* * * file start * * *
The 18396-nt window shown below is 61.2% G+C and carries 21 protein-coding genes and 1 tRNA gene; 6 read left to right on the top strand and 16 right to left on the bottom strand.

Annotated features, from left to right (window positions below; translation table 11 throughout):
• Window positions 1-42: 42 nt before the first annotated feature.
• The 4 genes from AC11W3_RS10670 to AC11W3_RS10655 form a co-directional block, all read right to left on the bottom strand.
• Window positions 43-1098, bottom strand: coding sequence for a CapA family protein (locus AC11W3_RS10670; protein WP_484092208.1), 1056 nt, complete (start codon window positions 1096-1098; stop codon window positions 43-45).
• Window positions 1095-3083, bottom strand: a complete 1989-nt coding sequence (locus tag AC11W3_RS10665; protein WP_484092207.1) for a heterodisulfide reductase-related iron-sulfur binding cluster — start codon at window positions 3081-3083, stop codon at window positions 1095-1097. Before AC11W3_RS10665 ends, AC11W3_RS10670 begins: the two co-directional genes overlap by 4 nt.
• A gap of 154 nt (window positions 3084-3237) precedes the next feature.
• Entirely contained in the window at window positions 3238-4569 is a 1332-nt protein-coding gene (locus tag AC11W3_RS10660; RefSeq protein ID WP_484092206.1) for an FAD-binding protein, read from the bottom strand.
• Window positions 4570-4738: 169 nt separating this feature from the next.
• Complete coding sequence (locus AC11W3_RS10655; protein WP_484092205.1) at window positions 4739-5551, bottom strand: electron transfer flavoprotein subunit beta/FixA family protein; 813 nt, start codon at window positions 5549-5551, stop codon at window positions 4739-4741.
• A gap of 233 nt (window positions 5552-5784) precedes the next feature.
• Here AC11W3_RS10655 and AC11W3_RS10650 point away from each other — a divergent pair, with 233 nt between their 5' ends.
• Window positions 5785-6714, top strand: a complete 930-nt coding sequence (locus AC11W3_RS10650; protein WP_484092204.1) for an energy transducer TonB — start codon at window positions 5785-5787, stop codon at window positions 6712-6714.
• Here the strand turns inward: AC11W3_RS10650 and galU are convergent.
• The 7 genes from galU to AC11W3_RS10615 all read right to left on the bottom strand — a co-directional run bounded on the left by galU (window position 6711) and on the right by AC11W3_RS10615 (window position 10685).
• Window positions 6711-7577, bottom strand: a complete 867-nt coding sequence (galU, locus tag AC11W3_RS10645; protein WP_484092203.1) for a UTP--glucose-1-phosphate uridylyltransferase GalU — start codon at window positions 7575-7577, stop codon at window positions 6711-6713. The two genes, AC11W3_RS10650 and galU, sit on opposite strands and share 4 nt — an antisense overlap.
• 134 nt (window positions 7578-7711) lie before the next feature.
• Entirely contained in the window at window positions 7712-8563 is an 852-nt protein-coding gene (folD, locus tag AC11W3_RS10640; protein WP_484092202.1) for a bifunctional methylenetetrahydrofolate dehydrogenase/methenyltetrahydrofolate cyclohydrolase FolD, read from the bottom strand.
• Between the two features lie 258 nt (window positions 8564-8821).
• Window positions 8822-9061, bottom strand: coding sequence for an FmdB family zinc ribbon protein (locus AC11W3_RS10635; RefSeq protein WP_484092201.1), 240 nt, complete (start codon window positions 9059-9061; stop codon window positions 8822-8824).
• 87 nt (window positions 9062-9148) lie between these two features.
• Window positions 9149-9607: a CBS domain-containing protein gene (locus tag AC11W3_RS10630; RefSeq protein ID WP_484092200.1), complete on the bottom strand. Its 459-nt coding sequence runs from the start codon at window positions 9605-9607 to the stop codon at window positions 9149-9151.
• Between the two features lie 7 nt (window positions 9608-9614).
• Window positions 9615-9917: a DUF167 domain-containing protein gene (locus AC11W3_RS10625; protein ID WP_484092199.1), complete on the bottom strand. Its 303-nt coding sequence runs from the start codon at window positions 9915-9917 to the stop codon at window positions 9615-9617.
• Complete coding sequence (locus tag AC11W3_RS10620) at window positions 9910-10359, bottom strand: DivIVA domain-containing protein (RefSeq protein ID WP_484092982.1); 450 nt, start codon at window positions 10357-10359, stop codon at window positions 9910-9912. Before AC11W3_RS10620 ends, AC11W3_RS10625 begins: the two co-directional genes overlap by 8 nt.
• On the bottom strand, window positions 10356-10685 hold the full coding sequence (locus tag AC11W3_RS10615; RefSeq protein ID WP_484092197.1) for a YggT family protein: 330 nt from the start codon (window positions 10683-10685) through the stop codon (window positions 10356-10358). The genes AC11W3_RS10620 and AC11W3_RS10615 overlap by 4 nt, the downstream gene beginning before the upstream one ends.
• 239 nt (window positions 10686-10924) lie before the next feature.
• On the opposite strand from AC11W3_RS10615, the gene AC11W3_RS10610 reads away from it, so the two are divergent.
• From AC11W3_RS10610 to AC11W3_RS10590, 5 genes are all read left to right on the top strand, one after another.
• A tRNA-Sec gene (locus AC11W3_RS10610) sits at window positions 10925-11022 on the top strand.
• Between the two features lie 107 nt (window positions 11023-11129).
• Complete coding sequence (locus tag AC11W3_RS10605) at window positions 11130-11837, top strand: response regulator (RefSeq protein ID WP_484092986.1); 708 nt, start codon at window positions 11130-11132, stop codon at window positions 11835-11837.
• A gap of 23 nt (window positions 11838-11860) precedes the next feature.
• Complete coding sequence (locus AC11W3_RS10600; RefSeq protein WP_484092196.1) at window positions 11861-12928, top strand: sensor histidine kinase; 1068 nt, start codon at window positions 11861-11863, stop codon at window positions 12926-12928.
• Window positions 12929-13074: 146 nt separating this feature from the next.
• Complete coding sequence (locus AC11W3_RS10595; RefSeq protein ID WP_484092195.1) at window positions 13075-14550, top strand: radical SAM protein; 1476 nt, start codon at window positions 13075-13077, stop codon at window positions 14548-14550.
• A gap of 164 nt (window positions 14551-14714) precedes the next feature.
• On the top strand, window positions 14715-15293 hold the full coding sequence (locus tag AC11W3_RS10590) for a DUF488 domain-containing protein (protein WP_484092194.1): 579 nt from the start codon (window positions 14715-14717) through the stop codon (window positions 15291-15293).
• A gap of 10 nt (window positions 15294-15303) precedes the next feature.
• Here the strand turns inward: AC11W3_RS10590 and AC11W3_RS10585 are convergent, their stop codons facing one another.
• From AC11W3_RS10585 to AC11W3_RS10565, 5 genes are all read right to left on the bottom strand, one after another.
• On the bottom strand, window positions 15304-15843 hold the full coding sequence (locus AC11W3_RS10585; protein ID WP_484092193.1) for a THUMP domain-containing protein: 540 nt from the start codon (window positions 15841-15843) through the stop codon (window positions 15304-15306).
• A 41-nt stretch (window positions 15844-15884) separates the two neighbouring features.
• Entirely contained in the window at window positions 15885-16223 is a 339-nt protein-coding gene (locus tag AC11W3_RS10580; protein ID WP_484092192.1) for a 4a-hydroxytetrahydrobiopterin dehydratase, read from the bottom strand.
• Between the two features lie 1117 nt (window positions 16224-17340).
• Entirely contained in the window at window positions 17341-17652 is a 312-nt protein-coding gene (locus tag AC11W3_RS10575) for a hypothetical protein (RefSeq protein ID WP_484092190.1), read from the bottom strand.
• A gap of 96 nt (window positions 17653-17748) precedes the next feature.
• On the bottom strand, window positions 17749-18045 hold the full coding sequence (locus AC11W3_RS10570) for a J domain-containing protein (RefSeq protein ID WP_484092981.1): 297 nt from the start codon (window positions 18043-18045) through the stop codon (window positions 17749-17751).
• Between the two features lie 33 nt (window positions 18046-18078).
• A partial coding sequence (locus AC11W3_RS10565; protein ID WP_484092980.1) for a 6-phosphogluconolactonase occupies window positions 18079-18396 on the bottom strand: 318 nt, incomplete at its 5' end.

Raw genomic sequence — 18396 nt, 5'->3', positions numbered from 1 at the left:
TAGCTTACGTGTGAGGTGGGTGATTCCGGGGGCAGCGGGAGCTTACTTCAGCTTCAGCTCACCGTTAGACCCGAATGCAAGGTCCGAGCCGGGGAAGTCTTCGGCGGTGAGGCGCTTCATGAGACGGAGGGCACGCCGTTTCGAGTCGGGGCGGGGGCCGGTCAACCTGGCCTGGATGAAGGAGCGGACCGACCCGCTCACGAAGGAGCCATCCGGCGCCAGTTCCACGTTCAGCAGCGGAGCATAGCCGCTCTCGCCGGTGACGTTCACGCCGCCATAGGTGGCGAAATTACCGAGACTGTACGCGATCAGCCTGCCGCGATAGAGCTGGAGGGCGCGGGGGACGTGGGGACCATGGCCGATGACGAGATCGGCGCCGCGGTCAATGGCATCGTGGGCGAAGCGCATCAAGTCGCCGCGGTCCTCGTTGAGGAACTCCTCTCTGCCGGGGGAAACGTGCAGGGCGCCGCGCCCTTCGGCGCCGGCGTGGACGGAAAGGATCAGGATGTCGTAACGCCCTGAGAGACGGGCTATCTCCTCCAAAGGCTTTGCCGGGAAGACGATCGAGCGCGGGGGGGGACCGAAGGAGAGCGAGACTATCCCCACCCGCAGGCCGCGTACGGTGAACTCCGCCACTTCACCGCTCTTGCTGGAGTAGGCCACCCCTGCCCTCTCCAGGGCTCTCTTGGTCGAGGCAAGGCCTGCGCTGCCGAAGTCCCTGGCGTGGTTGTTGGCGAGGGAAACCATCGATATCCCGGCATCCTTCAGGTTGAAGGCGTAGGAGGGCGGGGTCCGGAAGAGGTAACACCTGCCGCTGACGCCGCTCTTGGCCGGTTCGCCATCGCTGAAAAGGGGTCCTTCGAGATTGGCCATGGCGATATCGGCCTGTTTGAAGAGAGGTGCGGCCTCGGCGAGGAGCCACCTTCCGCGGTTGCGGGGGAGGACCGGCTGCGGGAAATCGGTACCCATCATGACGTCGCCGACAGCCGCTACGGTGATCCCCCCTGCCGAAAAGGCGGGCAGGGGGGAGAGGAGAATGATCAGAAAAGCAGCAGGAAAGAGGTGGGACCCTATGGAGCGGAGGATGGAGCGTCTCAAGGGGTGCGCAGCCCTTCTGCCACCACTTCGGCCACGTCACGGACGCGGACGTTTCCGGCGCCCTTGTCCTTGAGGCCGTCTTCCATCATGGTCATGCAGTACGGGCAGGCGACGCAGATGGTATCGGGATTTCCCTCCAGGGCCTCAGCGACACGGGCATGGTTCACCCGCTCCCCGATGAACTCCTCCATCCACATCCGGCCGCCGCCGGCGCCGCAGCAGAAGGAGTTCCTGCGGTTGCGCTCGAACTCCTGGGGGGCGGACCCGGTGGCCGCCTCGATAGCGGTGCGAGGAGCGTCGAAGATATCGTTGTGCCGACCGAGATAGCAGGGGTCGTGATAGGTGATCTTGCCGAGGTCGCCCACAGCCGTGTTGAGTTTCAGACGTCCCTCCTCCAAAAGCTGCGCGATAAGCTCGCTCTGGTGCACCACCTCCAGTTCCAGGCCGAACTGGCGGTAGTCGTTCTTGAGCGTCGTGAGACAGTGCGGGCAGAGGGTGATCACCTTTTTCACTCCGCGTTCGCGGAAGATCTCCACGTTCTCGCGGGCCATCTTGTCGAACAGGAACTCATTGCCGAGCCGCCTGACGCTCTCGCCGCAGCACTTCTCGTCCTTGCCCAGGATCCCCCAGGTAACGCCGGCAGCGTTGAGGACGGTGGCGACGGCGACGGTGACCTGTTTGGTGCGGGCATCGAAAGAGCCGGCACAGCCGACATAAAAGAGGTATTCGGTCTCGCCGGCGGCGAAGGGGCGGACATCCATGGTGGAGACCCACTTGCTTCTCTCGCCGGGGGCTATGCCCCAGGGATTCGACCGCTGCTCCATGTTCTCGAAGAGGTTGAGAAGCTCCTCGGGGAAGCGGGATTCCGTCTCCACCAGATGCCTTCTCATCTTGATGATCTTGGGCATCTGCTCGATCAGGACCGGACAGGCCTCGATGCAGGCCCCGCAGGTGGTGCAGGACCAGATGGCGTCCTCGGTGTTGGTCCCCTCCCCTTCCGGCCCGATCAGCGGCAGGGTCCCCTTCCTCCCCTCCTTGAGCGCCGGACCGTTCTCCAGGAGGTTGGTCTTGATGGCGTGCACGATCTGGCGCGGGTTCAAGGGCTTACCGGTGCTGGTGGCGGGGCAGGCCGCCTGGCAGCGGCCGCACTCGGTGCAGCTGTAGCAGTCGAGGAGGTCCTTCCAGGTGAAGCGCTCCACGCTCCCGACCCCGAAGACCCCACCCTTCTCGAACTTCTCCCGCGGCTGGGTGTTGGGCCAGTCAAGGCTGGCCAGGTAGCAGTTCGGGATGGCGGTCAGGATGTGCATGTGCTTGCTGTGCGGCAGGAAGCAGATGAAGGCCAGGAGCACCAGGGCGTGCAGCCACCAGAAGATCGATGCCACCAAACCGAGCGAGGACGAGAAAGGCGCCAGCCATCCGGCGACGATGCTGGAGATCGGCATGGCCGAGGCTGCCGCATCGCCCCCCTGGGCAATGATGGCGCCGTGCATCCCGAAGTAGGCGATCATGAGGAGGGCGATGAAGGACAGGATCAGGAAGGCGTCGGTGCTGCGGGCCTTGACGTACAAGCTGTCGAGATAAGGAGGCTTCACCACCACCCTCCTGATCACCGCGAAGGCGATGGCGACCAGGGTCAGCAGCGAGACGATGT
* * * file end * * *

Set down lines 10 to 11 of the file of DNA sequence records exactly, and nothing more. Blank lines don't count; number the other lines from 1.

• Complete coding sequence (locus AC11W3_RS10655; protein WP_484092205.1) at window positions 4739-5551, bottom strand: electron transfer flavoprotein subunit beta/FixA family protein; 813 nt, start codon at window positions 5549-5551, stop codon at window positions 4739-4741.
• A gap of 233 nt (window positions 5552-5784) precedes the next feature.